underground, based on a STL bus chassis.













 GreenLine T 219.






 RTs STLs & T class chassis were built by the AEC company at Southall London.
AEC stands for the Associated Equipment Company.






 rear view of Tim Subbs ex LT RTW 178 & RTW 185.









                                                                              K class.











      me in the cab of Tims RTW 178.






       These photos were taken at the London to Brighton commercial vehicle rally in 2003 which is an annual event

London to Brighton commercial vehicle rally 6th of May 2007.
TF 77c is owned buy the London Transport museum at Acton London & is the only one to survive.
TFs bridged the gap between the AEC Q  class & the RFs,
TFs were designed & developed at London Transports Chiswick works.
CHASSIS. by Leyland was the Tiger FEC ( floor engine compartment ).
ENGINE. the underfloor ( the first of its type for LT ) engine  was a Leyland 8.6 Diesel.
TRANSMISSION. AEC pneumatic preselect gearbox.
BODY. initially by Leyland but later vehicles were fitted with Park Royal bodies.
TFs were introduced by LT in 1937 & withdrawn in 1953.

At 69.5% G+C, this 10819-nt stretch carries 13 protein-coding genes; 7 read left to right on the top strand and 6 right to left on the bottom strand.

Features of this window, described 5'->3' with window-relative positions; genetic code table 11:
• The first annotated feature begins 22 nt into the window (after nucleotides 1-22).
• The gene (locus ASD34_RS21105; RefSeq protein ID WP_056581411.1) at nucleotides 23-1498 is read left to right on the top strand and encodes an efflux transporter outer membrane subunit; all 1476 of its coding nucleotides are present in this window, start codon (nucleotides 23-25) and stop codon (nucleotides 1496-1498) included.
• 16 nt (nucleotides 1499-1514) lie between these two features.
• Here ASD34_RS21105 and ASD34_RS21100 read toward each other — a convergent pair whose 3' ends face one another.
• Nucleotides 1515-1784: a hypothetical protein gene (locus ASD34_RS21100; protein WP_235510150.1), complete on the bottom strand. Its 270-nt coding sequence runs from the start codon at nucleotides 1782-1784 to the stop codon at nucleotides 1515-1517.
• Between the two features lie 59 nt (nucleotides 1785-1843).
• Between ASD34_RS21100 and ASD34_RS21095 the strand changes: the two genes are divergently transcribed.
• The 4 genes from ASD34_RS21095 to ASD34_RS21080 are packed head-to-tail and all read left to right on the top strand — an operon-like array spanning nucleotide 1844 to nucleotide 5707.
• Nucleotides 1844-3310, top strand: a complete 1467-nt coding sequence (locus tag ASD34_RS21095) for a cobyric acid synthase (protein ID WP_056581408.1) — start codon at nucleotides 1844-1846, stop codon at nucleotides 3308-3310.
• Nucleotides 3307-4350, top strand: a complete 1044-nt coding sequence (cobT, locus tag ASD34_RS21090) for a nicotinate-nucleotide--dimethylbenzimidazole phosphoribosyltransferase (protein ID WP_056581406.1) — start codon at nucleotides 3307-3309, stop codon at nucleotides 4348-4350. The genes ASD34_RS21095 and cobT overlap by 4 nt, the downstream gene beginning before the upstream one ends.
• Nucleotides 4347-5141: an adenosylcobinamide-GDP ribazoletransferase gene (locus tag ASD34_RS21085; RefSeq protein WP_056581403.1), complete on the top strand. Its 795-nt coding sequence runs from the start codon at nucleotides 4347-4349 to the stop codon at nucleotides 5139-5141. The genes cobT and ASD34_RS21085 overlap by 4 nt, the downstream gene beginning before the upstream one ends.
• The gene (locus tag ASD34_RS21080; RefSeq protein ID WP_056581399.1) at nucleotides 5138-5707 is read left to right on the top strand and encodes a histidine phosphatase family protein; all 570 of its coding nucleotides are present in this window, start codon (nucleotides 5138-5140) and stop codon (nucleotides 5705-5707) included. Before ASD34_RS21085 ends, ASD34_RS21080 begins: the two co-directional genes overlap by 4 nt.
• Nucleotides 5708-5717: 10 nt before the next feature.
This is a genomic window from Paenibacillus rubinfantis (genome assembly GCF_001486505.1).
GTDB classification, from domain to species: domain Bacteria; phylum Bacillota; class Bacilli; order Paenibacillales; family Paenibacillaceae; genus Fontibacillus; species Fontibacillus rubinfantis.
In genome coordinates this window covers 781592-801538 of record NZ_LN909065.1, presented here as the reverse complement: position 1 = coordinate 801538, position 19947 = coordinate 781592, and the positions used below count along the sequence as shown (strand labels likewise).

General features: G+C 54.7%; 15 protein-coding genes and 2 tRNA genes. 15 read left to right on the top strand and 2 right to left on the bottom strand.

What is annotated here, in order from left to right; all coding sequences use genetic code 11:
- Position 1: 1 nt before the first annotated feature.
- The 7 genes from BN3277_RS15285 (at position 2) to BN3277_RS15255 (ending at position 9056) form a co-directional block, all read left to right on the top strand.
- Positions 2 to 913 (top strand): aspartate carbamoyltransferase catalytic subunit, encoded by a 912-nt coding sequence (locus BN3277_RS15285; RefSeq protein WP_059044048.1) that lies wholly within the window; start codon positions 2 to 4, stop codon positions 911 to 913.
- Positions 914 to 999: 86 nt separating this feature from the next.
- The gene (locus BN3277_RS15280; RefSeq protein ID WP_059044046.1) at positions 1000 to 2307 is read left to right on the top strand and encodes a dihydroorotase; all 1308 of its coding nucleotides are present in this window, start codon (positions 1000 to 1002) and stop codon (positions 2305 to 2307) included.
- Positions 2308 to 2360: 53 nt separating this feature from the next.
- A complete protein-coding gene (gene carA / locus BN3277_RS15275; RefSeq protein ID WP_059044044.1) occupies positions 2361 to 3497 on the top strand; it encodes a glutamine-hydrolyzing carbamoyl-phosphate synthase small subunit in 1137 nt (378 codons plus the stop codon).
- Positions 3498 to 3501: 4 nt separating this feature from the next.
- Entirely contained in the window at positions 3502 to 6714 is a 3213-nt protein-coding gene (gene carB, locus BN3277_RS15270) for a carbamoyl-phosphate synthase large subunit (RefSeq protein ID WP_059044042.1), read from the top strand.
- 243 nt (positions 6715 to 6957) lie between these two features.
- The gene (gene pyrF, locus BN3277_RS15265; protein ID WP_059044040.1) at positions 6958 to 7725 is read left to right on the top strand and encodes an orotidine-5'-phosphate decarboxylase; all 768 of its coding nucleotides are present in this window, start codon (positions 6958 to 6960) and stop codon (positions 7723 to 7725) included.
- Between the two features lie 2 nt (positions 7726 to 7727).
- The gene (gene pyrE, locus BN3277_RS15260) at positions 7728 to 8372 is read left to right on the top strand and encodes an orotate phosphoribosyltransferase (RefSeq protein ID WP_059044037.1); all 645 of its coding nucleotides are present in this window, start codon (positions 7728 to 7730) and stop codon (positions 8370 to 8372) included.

Many were destroyed during bombing raids over London during WW11.
TF 77c was used as an ambulance in London during the war then converted back to a Green Line coach after the conflict.
Photos taken on the day are of other ex London Transport buses on display.




































































































All ex London Transport vehicles, some were used on the day to ferry people between the museums.
GreenLine single Decker bus RF 271.
RF class, built to London Transport design & specification by AEC Ltd of Southall London.
Spec, Engine 9.6 litre 115 bhp, under floor horizontally mounted.
Transmission, fluid flywheel with 4 speed preselect gearbox.
Number of vehicles in the LT stock 700, introduced in 1951 & withdrawn along with the RTs in 1979.
GreenLine double Decker coach is RM 4 SLT 59.
I think some of the RMs had their radiator grills removed for better engine ventilation bearing in mind they had a long journey & a lot of steep hills to climb, not exactly the conditions they were designed for when operating in London.
Pics 0010 & 0011, RF 271 outside Manchester bus museum.
Pics 0019 & 0023 RM 4 in & outside the museum.
Pic 0015 RT 2794 outside the science museum.
The rest of the pics are of a selection of RMs & Tim Stubbs ex LT RTW 178 along with RT 2794.
Yes that's Tim's wife Barbara & my daughter Suzanne in the cab, I took the photos during the journey to & from Manchester.

                                                                       Tim Stubbs ex LT RTW 178















































           Sunday the 22nd of April 2007, London bus day out at Manchester bus & science museums.























































[file:///C:/Documents and Settings/Owner.MARK-0F73N7J6MT/My Documents/My Webs/myweb2/photogallery/photo25554/real.htm]